1230:MWF   TOME 101
PHYS 142-01 Physics for the Life Sciences
Instructor: Catrina Hamilton-Drager, Windsor Morgan
Course Description:
Introductory, non-calculus physics, principally for life science and pre-med students. Topics include acoustics, optics, electricity, magnetism, and modern physics. Three one-hour lectures and one three-hour lab per week. Because of the similarity in course content, students will not receive graduation credit for both 132 and 142. Prerequisite: 141 or 131.
1330:W   TOME 105
1030:MWF   TOME 115
PHYS 142-02 Physics for the Life Sciences
Instructor: Brett Pearson, Catrina Hamilton-Drager
Course Description:
Introductory, non-calculus physics, principally for life science and pre-med students. Topics include acoustics, optics, electricity, magnetism, and modern physics. Three one-hour lectures and one three-hour lab per week. Because of the similarity in course content, students will not receive graduation credit for both 132 and 142. Prerequisite: 141 or 131.
1330:R   TOME 105
1030:MWF   TOME 115
PHYS 205-01 The Physics of Life in the Universe
Instructor: Catrina Hamilton-Drager
Course Description:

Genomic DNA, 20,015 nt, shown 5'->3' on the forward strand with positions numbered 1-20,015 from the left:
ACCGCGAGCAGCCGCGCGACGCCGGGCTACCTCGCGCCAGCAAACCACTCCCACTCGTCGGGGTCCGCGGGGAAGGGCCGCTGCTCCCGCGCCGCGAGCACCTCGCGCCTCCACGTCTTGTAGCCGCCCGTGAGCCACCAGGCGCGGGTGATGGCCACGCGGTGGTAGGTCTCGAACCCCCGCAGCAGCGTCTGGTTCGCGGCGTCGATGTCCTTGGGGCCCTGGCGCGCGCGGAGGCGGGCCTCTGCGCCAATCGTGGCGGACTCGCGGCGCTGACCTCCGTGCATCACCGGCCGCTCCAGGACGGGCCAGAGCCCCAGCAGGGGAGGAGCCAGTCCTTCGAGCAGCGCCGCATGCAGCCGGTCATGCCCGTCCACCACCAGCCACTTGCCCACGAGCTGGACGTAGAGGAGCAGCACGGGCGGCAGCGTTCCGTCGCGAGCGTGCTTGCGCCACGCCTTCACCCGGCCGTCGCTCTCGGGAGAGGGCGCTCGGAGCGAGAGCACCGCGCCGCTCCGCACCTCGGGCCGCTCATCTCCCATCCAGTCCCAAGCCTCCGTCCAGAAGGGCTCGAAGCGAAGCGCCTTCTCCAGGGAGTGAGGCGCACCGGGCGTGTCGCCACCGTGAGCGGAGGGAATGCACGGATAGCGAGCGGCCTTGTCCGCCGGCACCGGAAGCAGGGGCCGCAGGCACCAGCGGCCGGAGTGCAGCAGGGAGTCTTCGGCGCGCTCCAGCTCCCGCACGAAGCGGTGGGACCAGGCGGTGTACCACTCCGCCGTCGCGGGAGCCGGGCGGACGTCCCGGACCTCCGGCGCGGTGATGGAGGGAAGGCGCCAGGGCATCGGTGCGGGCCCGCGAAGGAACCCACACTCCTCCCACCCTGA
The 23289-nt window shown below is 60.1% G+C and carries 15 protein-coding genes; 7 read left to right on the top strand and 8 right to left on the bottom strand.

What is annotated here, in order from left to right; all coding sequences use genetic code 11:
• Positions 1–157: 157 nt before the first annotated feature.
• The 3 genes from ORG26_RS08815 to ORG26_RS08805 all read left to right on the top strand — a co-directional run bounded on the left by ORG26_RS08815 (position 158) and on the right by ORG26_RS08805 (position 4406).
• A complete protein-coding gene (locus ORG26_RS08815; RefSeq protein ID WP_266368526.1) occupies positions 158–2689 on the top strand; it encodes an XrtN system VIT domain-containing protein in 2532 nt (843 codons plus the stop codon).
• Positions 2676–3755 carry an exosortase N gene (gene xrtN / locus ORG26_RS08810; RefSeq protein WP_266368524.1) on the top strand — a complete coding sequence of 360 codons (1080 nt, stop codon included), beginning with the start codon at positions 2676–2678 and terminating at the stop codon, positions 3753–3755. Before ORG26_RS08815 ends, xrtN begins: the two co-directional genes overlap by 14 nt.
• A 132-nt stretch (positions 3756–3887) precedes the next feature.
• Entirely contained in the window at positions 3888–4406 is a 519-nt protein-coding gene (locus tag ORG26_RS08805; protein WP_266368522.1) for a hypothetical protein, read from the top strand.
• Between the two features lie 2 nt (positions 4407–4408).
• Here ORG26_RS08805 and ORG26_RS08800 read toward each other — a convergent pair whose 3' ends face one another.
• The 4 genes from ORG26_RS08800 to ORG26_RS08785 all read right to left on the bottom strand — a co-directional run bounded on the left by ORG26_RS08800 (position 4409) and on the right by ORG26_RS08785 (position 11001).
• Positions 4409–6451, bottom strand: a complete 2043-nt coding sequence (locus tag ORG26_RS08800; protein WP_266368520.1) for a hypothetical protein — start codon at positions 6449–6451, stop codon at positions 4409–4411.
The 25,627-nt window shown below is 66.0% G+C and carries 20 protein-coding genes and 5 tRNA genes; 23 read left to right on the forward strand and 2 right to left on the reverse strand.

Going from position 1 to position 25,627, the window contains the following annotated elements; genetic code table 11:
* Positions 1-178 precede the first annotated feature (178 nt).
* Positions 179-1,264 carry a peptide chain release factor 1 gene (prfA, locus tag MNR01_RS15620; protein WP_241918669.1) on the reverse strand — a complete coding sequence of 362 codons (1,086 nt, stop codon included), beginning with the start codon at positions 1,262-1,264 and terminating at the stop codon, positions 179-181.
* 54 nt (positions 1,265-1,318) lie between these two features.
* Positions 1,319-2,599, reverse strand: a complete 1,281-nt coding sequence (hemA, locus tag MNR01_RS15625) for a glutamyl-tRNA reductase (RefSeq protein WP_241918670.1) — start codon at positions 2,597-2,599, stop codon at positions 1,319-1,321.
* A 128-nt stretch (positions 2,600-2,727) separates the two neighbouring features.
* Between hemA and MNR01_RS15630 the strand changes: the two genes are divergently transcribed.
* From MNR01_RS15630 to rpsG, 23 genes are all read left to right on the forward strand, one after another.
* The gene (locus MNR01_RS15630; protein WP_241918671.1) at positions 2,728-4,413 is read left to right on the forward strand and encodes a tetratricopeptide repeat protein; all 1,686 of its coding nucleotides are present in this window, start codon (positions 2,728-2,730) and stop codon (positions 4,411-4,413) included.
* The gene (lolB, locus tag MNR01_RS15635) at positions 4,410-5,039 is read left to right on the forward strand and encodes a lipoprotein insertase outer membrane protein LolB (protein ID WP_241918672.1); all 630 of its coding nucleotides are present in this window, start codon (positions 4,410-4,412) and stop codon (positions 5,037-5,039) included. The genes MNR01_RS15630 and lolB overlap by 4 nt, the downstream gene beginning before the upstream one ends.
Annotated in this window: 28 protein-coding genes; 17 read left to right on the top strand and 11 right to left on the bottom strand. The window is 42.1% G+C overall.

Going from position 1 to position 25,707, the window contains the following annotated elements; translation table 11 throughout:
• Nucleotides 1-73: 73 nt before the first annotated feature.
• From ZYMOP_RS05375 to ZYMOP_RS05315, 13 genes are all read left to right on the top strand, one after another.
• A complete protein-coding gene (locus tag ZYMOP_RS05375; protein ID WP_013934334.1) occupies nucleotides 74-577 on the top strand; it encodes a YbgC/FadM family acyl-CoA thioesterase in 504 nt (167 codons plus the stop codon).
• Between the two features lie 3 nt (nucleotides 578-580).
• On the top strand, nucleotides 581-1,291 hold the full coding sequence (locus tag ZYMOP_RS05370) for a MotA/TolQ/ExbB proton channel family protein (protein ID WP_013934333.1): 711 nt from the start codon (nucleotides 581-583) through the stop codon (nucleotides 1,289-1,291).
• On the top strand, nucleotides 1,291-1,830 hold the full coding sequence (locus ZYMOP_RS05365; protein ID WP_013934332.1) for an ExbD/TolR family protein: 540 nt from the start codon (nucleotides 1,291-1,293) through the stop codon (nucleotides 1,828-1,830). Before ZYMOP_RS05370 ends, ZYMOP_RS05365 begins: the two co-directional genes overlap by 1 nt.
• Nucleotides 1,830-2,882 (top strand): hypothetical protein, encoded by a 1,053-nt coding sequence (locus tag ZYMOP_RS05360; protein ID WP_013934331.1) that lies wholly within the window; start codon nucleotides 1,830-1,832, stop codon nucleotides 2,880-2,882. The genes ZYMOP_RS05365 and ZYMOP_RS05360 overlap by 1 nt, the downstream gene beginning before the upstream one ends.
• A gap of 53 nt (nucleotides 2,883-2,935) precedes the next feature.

Cross-listed with ASTR 205-01. "Life", as we know it, is primarily composed of the elements carbon, hydrogen, oxygen, and nitrogen, along with phosphorus and sulfur. Where did these elements come from? How might they combine to produce "Life", and what do the laws of physics have to do with it all? We will begin our study with the Big Bang theory and the origin of the Universe and investigate the fundamental interactions that produced the first stars. We will consider the Early Earth and the conditions under which "Life" most likely formed. Do those conditions exist on other planets around other stars? What kind of physics is needed to detect "Life" on other planets? We will cover topics from nuclear, atomic, and molecular structure, to thermonuclear fusion in stars, to processes on the primordial Earth, as well as electromagnetic communication. Students taking this course will attend the same lectures as ASTR 105, but will have additional reading assignments and homework, and will be required to produce a final project in the course.Prerequisite: PHYS 131 and 132 or 141 and 142. This course is cross-listed as ASTR 205.